Australia: Civil Liabilities Under The Therapeutic Goods Act

Last Updated: 11 May 2009
Article by Roberta Bozzoli

Civil penalties under the Therapeutic Goods Act.

A recent decision of the Federal Court of Australia in the case of Secretary, Department of Health & Ageing v Pagasa Australia Pty Ltd [2008] FCA 1545 (Pagasa Case) confirms that the existence of a compliance program can reduce the risk of penalties being imposed pursuant to the Therapeutic Goods Act 1989 (Cth) (Act).


Civil penalties under the Act include a maximum penalty for individuals of $550,000 and $5.5 million for corporations.

The civil penalties are enforceable in the absence of proven fault and are directed towards regulating commercial activities relating to therapeutic products of corporate entities and deterring breaches of the Act. However, it is important to remember that the liability regime for civil contraventions also extends to executive officers (quite broadly defined in the Act and not just limited to directors).


The Pagasa Case was the first case to consider the application of the Therapeutic Goods Administration (TGA) civil penalty regime.

The case related to goods which were seized from the Pagasa premises in Matraville in Sydney. None of the goods were registered or listed goods, exempt goods or the subject of approval or authority under the relevant sections of the Act. The parties agreed (by way of a Statement of Agreed Facts) that the importation of those goods constituted a breach of the Act by Pagasa and a director of Pagasa.

In determining the amount of the civil penalties to be imposed, Justice Flick had regard to 'all relevant matters' including, by agreement between the parties, the object and purposes of the Act.

In addition, Justice Flick considered relevant the fact that there had been co-operation by Pagasa (including agreement in relation to the facts) and, as the matter progressed through the hearing, substantial agreement as to the relief to be granted.

Adopting the principles applied by the Courts in previous cases relating to the civil penalty regime in the Trade Practices Act 1974, the Court determined that the parties had fixed an appropriate amount for the civil penalty 'within the permissible range of penalties that might properly be imposed'. The $130,000 penalty was noted by Justice Flick to be 'neither sufficiently small so as not to act as a deterrence nor so high as to be oppressive'.

Justice Flick also found that Pagasa did not have a compliance program in place at the relevant time after previous contraventions and an attempt to put a program in place was only undertaken after the current proceedings were instituted.


Co-operation and agreement in relation to civil penalties to be imposed are relevant in determining the final penalties to be imposed by the court.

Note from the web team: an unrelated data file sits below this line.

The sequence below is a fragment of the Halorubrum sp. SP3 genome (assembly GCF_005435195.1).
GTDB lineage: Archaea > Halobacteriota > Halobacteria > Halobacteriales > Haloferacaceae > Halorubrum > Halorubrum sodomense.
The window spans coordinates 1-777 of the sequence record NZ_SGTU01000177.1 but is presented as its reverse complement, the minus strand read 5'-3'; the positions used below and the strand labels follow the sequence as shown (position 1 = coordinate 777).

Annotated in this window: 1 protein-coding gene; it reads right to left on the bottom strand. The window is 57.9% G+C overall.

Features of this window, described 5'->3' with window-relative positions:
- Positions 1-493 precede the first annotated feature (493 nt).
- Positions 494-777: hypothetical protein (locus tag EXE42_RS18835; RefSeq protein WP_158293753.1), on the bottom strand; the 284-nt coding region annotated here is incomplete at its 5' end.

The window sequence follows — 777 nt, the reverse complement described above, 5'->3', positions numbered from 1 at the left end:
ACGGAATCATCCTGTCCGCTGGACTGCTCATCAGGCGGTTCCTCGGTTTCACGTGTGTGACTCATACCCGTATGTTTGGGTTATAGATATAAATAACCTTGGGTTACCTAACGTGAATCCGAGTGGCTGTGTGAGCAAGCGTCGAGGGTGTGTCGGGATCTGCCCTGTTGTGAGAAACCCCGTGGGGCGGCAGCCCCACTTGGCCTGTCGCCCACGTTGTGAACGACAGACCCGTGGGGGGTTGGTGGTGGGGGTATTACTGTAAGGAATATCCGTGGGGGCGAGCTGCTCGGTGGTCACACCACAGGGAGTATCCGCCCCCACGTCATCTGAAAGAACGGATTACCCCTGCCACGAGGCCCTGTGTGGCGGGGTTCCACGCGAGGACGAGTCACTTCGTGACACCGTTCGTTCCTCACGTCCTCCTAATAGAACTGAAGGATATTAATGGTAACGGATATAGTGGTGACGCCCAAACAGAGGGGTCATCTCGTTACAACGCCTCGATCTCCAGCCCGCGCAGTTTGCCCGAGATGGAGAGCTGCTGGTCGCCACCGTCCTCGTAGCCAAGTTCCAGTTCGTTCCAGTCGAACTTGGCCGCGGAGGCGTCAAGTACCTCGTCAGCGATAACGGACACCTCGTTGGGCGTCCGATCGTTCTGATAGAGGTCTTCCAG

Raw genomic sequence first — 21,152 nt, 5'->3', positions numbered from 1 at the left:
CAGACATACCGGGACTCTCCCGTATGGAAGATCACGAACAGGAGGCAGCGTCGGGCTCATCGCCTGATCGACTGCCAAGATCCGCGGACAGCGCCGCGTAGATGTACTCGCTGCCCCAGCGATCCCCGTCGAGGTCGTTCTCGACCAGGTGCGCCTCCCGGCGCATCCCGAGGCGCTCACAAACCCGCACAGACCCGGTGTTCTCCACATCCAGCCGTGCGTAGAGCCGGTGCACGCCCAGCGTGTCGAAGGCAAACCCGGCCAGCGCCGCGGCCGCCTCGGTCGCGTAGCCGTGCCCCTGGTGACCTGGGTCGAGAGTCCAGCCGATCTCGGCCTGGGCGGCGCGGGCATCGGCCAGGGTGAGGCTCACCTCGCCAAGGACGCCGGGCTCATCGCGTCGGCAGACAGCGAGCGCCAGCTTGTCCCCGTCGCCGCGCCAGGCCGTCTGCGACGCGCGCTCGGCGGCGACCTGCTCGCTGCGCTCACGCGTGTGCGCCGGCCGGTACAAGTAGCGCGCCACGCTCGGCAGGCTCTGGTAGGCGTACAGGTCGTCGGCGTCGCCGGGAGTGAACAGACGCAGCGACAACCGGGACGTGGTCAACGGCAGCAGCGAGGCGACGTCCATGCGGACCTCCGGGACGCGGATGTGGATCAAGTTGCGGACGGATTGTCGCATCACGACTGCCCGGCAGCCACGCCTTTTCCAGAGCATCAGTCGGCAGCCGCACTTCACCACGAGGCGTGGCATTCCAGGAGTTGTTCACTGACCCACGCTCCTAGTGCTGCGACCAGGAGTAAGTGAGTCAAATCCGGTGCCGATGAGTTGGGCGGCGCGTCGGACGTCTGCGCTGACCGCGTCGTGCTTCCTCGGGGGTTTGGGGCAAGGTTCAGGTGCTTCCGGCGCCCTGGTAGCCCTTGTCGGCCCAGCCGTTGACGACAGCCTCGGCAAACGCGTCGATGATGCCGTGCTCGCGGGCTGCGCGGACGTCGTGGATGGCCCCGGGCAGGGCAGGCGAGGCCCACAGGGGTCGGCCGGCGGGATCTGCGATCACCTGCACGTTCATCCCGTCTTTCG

Provided the court considers the quantum of the penalty to be appropriate within the permissive range, the necessity for prolonged, complex and often lengthy litigation will be alleviated.

As with other statutory regimes, it is clear that the absence of an effective compliance program is a critical aspect which the court will take into account in determining any penalty to be imposed. The compliance program must be effective, current and administered with the appropriate diligence.

In order to assist in minimising the risk of the imposition of a significant penalty, we recommend preparing (or updating, if appropriate) a well and clearly documented compliance program.

The compliance program must be tailored for each organisation and may include:

  • Briefing notes and training for executive officers (who now fall within the ambit of the civil penalty provisions of the Act).
  • Development of a compliance policy and procedures including a reporting and audit system.
  • Compliance risk assessments.
  • Staff roles and responsibilities relating to compliance.
  • Active and ongoing training, improvement and review of compliance elements.

DLA Phillips Fox has experience in advising on regulatory compliance programs for pharmaceutical and biotechnology companies.

Phillips Fox has changed its name to DLA Phillips Fox because the firm entered into an exclusive alliance with DLA Piper, one of the largest legal services organisations in the world. We will retain our offices in every major commercial centre in Australia and New Zealand, with no operational change to your relationship with the firm. DLA Phillips Fox can now take your business one step further − by connecting you to a global network of legal experience, talent and knowledge.

This publication is intended as a first point of reference and should not be relied on as a substitute for professional advice. Specialist legal advice should always be sought in relation to any particular circumstances and no liability will be accepted for any losses incurred by those relying solely on this publication.

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